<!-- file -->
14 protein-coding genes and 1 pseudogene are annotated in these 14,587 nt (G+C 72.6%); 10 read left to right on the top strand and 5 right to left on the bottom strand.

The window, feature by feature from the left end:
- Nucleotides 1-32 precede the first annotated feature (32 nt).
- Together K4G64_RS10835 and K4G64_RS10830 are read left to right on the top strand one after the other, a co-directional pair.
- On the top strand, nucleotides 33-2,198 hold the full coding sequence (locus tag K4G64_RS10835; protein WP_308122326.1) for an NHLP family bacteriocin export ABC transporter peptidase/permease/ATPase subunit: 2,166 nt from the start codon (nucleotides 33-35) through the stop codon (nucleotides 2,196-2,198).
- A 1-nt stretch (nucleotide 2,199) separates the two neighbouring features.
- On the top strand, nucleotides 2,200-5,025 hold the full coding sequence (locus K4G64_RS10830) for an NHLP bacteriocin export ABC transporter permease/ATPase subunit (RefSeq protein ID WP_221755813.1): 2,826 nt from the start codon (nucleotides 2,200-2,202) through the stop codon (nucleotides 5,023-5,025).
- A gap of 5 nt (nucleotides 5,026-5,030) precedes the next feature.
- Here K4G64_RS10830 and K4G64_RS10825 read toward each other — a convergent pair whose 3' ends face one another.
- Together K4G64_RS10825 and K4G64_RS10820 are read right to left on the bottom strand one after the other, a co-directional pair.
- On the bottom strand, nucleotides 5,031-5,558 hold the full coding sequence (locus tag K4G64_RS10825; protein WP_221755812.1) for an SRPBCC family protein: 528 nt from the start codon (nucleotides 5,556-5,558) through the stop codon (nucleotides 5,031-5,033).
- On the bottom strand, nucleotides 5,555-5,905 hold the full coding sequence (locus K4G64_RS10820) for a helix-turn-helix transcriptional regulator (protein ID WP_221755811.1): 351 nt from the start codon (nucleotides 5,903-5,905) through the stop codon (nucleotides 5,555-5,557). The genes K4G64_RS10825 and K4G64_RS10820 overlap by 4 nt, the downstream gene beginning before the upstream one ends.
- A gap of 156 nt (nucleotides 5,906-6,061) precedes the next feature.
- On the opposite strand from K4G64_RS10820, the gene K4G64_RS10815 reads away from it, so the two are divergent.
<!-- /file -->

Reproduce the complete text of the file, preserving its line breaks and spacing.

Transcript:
14 protein-coding genes and 1 pseudogene are annotated in these 14,587 nt (G+C 72.6%); 10 read left to right on the top strand and 5 right to left on the bottom strand.

The window, feature by feature from the left end:
- Nucleotides 1-32 precede the first annotated feature (32 nt).
- Together K4G64_RS10835 and K4G64_RS10830 are read left to right on the top strand one after the other, a co-directional pair.
- On the top strand, nucleotides 33-2,198 hold the full coding sequence (locus tag K4G64_RS10835; protein WP_308122326.1) for an NHLP family bacteriocin export ABC transporter peptidase/permease/ATPase subunit: 2,166 nt from the start codon (nucleotides 33-35) through the stop codon (nucleotides 2,196-2,198).
- A 1-nt stretch (nucleotide 2,199) separates the two neighbouring features.
- On the top strand, nucleotides 2,200-5,025 hold the full coding sequence (locus K4G64_RS10830) for an NHLP bacteriocin export ABC transporter permease/ATPase subunit (RefSeq protein ID WP_221755813.1): 2,826 nt from the start codon (nucleotides 2,200-2,202) through the stop codon (nucleotides 5,023-5,025).
- A gap of 5 nt (nucleotides 5,026-5,030) precedes the next feature.
- Here K4G64_RS10830 and K4G64_RS10825 read toward each other — a convergent pair whose 3' ends face one another.
- Together K4G64_RS10825 and K4G64_RS10820 are read right to left on the bottom strand one after the other, a co-directional pair.
- On the bottom strand, nucleotides 5,031-5,558 hold the full coding sequence (locus tag K4G64_RS10825; protein WP_221755812.1) for an SRPBCC family protein: 528 nt from the start codon (nucleotides 5,556-5,558) through the stop codon (nucleotides 5,031-5,033).
- On the bottom strand, nucleotides 5,555-5,905 hold the full coding sequence (locus K4G64_RS10820) for a helix-turn-helix transcriptional regulator (protein ID WP_221755811.1): 351 nt from the start codon (nucleotides 5,903-5,905) through the stop codon (nucleotides 5,555-5,557). The genes K4G64_RS10825 and K4G64_RS10820 overlap by 4 nt, the downstream gene beginning before the upstream one ends.
- A gap of 156 nt (nucleotides 5,906-6,061) precedes the next feature.
- On the opposite strand from K4G64_RS10820, the gene K4G64_RS10815 reads away from it, so the two are divergent.